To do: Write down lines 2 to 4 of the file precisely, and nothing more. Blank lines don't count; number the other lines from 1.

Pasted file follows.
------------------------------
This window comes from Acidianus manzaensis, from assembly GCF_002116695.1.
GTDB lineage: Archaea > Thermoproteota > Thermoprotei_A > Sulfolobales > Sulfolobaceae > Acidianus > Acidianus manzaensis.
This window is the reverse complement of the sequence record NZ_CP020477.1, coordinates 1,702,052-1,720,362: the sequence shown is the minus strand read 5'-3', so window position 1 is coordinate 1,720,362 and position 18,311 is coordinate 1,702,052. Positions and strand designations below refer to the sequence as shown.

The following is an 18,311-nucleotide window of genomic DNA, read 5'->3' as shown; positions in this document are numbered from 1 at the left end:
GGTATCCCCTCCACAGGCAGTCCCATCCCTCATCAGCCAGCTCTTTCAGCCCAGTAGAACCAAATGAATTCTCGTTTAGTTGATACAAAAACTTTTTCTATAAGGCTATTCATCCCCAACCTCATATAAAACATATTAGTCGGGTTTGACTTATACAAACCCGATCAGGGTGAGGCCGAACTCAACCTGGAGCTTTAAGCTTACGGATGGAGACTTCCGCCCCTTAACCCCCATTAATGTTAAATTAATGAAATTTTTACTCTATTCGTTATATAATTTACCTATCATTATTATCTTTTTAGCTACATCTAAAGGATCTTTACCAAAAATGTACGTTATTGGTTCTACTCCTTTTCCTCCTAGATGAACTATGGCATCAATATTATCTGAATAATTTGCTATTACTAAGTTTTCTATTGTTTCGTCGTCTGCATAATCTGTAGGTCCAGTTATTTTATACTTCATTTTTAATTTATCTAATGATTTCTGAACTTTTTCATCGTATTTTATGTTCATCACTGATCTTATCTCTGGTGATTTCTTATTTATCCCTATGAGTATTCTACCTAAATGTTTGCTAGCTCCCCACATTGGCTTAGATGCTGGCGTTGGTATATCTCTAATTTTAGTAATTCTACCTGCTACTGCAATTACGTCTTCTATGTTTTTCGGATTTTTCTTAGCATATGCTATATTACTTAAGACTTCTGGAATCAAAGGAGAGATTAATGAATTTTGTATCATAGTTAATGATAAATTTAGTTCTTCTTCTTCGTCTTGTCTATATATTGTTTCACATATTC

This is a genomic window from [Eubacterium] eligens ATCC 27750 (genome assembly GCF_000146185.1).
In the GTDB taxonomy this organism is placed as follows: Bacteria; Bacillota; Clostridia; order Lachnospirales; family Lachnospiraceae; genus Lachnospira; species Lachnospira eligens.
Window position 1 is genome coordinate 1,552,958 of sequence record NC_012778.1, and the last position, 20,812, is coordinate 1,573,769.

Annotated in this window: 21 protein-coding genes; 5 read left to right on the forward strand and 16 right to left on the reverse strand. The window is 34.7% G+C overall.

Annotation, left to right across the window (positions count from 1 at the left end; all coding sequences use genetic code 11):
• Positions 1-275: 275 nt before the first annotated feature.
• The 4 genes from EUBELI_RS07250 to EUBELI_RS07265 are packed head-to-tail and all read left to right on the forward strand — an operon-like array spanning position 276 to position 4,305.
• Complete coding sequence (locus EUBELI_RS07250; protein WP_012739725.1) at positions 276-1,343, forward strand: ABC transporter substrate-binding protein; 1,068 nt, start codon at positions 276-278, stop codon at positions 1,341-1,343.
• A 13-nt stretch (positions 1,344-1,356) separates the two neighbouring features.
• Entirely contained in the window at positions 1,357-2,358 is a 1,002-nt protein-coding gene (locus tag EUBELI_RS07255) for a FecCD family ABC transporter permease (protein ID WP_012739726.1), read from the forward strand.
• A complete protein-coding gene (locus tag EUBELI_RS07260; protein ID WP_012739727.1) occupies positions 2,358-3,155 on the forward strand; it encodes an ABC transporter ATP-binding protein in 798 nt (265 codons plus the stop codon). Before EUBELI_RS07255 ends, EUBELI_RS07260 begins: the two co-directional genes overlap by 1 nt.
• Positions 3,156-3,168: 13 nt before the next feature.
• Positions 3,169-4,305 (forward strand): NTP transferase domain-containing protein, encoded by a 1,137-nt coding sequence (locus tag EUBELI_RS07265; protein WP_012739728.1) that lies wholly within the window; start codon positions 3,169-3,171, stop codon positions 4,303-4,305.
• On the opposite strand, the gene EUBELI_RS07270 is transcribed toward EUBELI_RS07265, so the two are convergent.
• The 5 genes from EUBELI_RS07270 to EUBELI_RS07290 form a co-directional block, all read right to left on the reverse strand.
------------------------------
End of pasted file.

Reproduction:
GTDB lineage: Archaea > Thermoproteota > Thermoprotei_A > Sulfolobales > Sulfolobaceae > Acidianus > Acidianus manzaensis.
This window is the reverse complement of the sequence record NZ_CP020477.1, coordinates 1,702,052-1,720,362: the sequence shown is the minus strand read 5'-3', so window position 1 is coordinate 1,720,362 and position 18,311 is coordinate 1,702,052. Positions and strand designations below refer to the sequence as shown.

The following is an 18,311-nucleotide window of genomic DNA, read 5'->3' as shown; positions in this document are numbered from 1 at the left end: